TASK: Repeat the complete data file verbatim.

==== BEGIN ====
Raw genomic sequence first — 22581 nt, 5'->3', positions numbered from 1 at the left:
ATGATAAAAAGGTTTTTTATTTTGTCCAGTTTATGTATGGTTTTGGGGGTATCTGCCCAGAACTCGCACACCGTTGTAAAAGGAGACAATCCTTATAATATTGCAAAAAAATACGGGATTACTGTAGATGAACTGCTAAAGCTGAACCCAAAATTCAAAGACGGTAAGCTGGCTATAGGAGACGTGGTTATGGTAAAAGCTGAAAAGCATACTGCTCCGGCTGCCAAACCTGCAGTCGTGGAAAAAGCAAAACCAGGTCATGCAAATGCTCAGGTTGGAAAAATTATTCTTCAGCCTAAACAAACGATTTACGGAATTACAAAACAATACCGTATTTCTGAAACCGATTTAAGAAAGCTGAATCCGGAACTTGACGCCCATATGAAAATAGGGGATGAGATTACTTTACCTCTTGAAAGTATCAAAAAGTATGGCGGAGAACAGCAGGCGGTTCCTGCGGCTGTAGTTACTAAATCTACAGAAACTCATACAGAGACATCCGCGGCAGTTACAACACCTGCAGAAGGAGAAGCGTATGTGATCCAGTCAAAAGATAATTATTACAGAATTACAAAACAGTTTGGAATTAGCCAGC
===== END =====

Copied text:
Raw genomic sequence first — 22581 nt, 5'->3', positions numbered from 1 at the left:
ATGATAAAAAGGTTTTTTATTTTGTCCAGTTTATGTATGGTTTTGGGGGTATCTGCCCAGAACTCGCACACCGTTGTAAAAGGAGACAATCCTTATAATATTGCAAAAAAATACGGGATTACTGTAGATGAACTGCTAAAGCTGAACCCAAAATTCAAAGACGGTAAGCTGGCTATAGGAGACGTGGTTATGGTAAAAGCTGAAAAGCATACTGCTCCGGCTGCCAAACCTGCAGTCGTGGAAAAAGCAAAACCAGGTCATGCAAATGCTCAGGTTGGAAAAATTATTCTTCAGCCTAAACAAACGATTTACGGAATTACAAAACAATACCGTATTTCTGAAACCGATTTAAGAAAGCTGAATCCGGAACTTGACGCCCATATGAAAATAGGGGATGAGATTACTTTACCTCTTGAAAGTATCAAAAAGTATGGCGGAGAACAGCAGGCGGTTCCTGCGGCTGTAGTTACTAAATCTACAGAAACTCATACAGAGACATCCGCGGCAGTTACAACACCTGCAGAAGGAGAAGCGTATGTGATCCAGTCAAAAGATAATTATTACAGAATTACAAAACAGTTTGGAATTAGCCAGC